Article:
A few days after the interview, the State charged Mr. Jones with murder, felony murder, robbery and criminal confinement. He waived his right to a jury trial and proceeded to a bench trial. Mr. Jones's counsel argued that Mr. Jones had acted in self-defense, that he had not committed the robbery and that Mr. Jones had bound Alexander because of the further threat that Alexander posed. Counsel did not move to suppress the admission of Mr. Jones's clothing items, his admissions regarding his presence at Alexander's apartment or a laboratory report tying Mr. Jones's clothing to the crime scene. Indeed, Mr. Jones's counsel and the State stipulated to the laboratory report's admissibility because, as Mr. Jones's trial counsel explained, there was no issue about Mr. Jones's presence in the apartment on the day that Alexander was killed.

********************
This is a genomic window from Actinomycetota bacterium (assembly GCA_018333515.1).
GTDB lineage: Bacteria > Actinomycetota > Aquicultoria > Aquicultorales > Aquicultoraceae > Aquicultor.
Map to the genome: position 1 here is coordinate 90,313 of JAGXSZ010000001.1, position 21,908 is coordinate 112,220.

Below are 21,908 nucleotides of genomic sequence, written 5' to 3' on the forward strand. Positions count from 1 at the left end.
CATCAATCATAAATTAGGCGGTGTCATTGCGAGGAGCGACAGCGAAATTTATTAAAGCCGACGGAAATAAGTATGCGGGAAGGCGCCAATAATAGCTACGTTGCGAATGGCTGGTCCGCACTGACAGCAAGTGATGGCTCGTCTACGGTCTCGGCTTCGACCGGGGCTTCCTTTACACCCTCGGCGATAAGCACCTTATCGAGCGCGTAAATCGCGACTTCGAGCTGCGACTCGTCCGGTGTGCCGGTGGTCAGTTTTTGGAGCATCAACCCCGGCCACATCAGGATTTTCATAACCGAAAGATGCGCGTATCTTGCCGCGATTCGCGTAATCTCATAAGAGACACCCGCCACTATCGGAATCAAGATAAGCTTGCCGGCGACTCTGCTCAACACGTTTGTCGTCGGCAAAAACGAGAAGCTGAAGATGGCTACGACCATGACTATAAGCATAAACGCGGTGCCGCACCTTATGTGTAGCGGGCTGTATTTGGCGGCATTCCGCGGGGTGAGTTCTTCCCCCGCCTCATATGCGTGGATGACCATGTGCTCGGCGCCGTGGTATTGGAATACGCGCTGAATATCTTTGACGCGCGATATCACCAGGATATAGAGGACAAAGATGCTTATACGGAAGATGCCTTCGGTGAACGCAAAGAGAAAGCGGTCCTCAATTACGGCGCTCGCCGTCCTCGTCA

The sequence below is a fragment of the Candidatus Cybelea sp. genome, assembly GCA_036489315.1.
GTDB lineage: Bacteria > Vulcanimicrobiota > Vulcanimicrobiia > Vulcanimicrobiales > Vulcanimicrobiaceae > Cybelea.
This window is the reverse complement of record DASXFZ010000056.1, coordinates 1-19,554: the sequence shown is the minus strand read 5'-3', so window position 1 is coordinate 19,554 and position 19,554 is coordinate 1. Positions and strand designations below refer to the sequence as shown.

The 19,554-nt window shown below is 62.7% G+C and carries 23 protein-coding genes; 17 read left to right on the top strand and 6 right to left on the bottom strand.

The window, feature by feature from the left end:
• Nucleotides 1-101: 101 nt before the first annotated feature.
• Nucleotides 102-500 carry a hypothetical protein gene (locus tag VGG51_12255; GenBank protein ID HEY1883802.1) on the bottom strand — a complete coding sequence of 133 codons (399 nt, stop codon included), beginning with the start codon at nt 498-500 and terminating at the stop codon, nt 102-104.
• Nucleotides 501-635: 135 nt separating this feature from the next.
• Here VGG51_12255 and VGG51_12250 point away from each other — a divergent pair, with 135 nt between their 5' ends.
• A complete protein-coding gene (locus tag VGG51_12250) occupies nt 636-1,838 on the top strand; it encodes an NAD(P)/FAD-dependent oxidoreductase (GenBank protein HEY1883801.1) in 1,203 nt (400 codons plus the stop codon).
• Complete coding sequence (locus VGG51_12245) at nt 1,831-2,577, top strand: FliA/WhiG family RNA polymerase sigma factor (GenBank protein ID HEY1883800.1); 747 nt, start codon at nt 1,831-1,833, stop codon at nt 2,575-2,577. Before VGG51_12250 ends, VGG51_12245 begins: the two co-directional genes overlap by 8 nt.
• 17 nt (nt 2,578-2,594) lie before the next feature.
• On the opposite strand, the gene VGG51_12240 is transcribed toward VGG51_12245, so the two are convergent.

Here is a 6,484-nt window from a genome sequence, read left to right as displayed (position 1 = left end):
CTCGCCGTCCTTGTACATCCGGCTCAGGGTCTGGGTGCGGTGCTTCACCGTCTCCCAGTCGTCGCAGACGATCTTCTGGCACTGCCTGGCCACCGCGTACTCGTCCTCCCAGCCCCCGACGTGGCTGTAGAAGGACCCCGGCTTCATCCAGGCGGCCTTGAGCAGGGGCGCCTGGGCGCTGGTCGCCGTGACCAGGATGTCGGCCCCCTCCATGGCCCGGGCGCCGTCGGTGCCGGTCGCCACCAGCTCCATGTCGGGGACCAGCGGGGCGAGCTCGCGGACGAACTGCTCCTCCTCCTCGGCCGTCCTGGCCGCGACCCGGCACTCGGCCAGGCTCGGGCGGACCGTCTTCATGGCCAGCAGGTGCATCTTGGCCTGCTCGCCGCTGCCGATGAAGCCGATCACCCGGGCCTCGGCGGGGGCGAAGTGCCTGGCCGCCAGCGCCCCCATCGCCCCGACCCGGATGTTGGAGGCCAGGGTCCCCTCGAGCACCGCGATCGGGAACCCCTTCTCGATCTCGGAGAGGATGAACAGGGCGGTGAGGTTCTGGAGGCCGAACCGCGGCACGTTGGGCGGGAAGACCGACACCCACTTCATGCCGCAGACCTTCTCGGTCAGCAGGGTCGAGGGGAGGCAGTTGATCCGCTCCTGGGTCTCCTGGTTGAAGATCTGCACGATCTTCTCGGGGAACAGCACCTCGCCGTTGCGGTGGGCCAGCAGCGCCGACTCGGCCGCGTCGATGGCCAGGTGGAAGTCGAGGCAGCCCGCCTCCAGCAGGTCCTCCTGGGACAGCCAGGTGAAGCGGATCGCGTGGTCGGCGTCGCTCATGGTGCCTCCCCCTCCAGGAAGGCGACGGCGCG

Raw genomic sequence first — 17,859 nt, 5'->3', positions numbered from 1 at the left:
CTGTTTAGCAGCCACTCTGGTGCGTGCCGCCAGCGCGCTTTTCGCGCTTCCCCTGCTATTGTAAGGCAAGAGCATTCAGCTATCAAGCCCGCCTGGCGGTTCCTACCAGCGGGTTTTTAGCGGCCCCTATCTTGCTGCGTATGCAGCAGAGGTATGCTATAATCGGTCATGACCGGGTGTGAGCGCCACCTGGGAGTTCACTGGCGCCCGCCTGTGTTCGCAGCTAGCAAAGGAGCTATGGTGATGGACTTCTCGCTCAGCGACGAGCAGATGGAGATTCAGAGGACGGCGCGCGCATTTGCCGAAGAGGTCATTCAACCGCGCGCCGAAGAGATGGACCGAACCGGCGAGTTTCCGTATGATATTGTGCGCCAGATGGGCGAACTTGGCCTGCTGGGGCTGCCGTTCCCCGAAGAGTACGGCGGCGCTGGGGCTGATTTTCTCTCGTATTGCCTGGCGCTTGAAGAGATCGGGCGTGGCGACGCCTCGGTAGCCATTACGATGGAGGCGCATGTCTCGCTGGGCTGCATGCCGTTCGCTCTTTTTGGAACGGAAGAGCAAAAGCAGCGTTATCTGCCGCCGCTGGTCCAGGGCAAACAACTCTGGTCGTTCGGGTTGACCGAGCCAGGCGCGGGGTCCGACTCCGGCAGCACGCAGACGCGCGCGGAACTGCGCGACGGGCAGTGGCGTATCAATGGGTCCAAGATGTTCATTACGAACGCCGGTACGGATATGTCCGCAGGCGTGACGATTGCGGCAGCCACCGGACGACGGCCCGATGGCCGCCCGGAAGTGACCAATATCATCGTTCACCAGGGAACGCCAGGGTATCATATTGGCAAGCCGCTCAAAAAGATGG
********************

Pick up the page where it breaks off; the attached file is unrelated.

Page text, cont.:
The trial court found Mr. Jones guilty, merged all the counts into the felony-murder count and entered a judgment of conviction for felony murder. It sentenced Mr. Jones to sixty-five years' imprisonment.

Mr. Jones appealed his conviction. On direct appeal, he argued that the State had presented insufficient evidence for his felony-murder

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conviction and that the trial court had erred when it imposed sentence. The court of appeals affirmed the conviction and sentence. Mr. Jones did not seek transfer to the Supreme Court of Indiana.

Mr. Jones then filed a petition for state postconviction relief. The first petition was withdrawn and replaced with a second, pro se petition. The state trial court conducted an evidentiary hearing on the petition, at which Mr. Jones's trial attorneys testified. At the hearing, Mr. Jones inquired whether the attorneys had considered objecting to the admission of evidence related to the seizure of his shoes on the basis of Pirtle v. State, 263 Ind. 16, 323 N.E.2d 634 (Ind. 1975). One attorney testified that,